There is something else. Perhaps by plotting we could cause a rupture between them. But this is a serious matter; and dare we justify ourselves in pursuing such a course? Hitherto I am convinced we have been thoroughly in the right. The aggravation has come from her side. I don't think you would nor would I, do a serious, deliberate act that might embitter our after-lives. There is no Christian reason why we should to any great extent consult her happiness, because she will consult the happiness of no man or animal except herself and even that in a very short-sighted way. With such a creature as that the only course is destroy or remove out of the way. But I doubt if we have a right to poke sticks in through the bars at a wild animal in order to make it savage.

The truth is I can only find fault with some of your plans. I cannot do what a person ought to be able to when he so finds fault: suggest something feasable [sic] in its place.

I suppose I am in the first place to blame, since one of us ought to live with father, I ought not to have so placed myself as to have to marry. However that is too late to be mended.2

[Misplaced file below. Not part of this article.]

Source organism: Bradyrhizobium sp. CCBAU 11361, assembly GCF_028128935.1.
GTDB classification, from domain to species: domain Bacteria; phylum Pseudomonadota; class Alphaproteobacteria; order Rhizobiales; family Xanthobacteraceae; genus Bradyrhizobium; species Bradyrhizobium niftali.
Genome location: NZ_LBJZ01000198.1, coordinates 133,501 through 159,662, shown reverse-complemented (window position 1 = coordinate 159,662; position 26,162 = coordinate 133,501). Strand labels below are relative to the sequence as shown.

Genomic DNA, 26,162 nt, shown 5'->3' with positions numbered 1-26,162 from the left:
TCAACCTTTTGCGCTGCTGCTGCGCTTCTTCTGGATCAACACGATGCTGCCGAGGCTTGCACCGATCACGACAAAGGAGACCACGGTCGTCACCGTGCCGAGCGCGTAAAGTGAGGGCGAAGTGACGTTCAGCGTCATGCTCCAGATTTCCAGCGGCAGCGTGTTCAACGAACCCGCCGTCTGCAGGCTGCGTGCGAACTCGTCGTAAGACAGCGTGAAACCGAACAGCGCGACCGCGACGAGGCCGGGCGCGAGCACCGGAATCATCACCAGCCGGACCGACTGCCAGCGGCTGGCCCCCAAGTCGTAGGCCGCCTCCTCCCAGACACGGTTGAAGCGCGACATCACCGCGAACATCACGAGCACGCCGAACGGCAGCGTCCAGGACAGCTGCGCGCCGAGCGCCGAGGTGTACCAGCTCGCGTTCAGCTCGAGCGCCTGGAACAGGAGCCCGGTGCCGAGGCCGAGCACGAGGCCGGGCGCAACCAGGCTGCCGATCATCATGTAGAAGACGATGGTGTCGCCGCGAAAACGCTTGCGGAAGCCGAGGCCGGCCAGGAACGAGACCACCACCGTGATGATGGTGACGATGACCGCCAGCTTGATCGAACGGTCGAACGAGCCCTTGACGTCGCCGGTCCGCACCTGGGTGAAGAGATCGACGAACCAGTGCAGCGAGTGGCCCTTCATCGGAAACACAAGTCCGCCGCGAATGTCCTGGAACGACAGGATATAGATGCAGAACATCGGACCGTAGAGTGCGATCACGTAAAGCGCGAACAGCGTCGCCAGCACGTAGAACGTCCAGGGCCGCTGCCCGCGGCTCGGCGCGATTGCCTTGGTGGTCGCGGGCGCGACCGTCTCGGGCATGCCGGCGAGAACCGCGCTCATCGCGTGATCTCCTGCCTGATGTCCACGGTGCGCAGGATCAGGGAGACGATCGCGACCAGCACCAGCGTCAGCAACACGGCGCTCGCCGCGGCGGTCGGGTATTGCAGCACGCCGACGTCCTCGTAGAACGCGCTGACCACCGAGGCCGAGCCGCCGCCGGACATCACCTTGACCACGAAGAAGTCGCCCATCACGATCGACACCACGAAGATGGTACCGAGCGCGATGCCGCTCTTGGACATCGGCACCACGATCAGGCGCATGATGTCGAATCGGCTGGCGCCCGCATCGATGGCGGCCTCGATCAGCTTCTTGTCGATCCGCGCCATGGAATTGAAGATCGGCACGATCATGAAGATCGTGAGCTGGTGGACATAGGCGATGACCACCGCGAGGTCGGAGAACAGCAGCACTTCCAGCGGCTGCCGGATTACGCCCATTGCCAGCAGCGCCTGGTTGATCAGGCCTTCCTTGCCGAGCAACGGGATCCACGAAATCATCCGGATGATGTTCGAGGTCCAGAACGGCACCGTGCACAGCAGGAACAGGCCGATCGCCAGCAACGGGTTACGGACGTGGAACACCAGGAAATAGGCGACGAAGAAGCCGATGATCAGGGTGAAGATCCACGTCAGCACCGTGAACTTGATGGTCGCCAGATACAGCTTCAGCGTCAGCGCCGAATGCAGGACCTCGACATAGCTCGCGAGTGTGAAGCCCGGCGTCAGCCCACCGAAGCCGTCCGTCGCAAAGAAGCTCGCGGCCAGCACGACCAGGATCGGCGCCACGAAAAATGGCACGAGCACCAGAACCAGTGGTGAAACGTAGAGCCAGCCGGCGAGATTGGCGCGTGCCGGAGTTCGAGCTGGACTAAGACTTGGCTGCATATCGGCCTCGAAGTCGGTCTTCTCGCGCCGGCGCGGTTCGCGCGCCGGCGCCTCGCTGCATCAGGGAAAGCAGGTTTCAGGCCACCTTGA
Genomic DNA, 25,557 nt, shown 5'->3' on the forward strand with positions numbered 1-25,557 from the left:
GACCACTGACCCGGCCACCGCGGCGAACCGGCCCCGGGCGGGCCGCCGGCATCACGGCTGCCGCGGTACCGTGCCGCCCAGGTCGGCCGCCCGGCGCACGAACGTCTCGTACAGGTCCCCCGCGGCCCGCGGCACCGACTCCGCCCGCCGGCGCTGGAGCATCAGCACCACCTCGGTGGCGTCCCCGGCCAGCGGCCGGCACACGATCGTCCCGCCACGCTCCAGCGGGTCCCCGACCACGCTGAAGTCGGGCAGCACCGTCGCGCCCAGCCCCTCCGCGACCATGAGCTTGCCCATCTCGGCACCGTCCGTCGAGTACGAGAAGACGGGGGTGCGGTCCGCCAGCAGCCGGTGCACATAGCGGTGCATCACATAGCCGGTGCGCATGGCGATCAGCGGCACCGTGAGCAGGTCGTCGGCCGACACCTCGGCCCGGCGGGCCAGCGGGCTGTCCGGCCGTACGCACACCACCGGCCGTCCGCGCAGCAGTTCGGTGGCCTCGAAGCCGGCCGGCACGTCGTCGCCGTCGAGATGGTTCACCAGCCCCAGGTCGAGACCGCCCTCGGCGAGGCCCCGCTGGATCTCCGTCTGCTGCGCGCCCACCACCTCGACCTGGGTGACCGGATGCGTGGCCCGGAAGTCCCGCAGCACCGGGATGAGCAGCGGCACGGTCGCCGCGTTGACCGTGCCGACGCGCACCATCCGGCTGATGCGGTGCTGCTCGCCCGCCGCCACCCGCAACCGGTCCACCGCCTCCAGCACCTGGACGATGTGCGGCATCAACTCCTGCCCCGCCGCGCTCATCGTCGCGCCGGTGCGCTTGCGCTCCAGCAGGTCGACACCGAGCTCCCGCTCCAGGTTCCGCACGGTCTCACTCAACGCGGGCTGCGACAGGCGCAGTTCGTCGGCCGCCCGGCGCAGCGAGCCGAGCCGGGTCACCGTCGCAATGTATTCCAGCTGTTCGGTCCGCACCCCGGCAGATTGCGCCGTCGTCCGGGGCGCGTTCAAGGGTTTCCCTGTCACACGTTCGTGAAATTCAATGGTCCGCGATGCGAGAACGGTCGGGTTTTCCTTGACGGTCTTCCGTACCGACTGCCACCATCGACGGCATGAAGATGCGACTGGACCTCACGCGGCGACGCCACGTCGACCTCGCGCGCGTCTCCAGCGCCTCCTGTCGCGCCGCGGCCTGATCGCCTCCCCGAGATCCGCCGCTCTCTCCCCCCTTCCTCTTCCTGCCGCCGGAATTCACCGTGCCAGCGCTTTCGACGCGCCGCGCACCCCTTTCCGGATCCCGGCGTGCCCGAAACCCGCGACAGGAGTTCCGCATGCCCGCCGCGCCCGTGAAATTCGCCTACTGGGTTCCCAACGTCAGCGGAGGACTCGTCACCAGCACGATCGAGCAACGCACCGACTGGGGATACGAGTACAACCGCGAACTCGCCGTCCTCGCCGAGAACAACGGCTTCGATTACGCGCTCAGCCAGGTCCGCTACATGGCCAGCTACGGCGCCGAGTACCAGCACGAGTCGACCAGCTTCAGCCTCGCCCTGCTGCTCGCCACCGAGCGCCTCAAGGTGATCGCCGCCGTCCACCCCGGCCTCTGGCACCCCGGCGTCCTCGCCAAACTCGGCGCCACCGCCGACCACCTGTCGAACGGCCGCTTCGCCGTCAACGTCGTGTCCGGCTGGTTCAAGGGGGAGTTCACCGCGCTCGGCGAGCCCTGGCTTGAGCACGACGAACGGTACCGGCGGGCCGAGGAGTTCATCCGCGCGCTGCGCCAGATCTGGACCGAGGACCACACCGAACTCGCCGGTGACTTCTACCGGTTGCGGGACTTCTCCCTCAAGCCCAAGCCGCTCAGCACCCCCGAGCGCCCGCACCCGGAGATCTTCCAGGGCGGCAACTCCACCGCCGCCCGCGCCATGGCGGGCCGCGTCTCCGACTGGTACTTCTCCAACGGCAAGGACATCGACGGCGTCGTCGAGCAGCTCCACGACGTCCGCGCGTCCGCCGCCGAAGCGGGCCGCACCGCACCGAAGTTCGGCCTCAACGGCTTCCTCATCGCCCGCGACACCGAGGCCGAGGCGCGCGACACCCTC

I hope when you come home and come to talk with father that he will look at it in the light that he should, and urge you to stay at home. I know that the very first ill turn he has that will be the first thing he will want. Indeed not five weeks ago when he had the attack of influenza, he said "if I do not get better soon, you must write Calvin to come home." But on top of that, when he got better, he appeared afraid of the trouble it would create.

Now I've exhausted myself, give me a piece of your mind. The Dr. [Ormiston] has not written me when he is coming over in June.3 Has he told you yet? Come over, as long before the time as you can, so that we can have some time together. For pity's sake write a fellow, & believe me,

Ever yours,

I.B. McQuesten.